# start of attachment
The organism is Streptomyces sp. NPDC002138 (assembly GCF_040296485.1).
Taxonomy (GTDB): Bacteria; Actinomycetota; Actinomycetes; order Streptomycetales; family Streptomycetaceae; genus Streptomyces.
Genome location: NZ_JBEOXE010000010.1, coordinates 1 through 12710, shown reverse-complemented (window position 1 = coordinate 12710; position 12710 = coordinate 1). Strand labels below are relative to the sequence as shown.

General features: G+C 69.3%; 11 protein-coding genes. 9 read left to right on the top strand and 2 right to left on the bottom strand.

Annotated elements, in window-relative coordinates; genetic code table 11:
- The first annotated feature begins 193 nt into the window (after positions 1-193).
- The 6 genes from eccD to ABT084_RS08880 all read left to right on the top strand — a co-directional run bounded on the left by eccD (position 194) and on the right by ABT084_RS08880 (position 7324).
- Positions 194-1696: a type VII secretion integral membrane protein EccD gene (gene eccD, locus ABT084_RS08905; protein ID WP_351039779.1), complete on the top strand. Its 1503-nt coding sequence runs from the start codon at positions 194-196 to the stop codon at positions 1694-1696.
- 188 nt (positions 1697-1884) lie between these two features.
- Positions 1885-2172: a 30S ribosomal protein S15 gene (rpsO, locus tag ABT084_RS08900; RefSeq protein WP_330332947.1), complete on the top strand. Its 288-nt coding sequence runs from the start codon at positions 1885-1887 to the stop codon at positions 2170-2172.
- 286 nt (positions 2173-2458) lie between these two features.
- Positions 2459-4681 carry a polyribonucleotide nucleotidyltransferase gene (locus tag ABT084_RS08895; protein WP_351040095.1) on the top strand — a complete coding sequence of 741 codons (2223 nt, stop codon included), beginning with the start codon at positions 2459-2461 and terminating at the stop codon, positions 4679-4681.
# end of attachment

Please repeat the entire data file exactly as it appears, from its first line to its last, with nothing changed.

The organism is Streptomyces sp. NPDC002138 (assembly GCF_040296485.1).
Taxonomy (GTDB): Bacteria; Actinomycetota; Actinomycetes; order Streptomycetales; family Streptomycetaceae; genus Streptomyces.
Genome location: NZ_JBEOXE010000010.1, coordinates 1 through 12710, shown reverse-complemented (window position 1 = coordinate 12710; position 12710 = coordinate 1). Strand labels below are relative to the sequence as shown.

General features: G+C 69.3%; 11 protein-coding genes. 9 read left to right on the top strand and 2 right to left on the bottom strand.

Annotated elements, in window-relative coordinates; genetic code table 11:
- The first annotated feature begins 193 nt into the window (after positions 1-193).
- The 6 genes from eccD to ABT084_RS08880 all read left to right on the top strand — a co-directional run bounded on the left by eccD (position 194) and on the right by ABT084_RS08880 (position 7324).
- Positions 194-1696: a type VII secretion integral membrane protein EccD gene (gene eccD, locus ABT084_RS08905; protein ID WP_351039779.1), complete on the top strand. Its 1503-nt coding sequence runs from the start codon at positions 194-196 to the stop codon at positions 1694-1696.
- 188 nt (positions 1697-1884) lie between these two features.
- Positions 1885-2172: a 30S ribosomal protein S15 gene (rpsO, locus tag ABT084_RS08900; RefSeq protein WP_330332947.1), complete on the top strand. Its 288-nt coding sequence runs from the start codon at positions 1885-1887 to the stop codon at positions 2170-2172.
- 286 nt (positions 2173-2458) lie between these two features.
- Positions 2459-4681 carry a polyribonucleotide nucleotidyltransferase gene (locus tag ABT084_RS08895; protein WP_351040095.1) on the top strand — a complete coding sequence of 741 codons (2223 nt, stop codon included), beginning with the start codon at positions 2459-2461 and terminating at the stop codon, positions 4679-4681.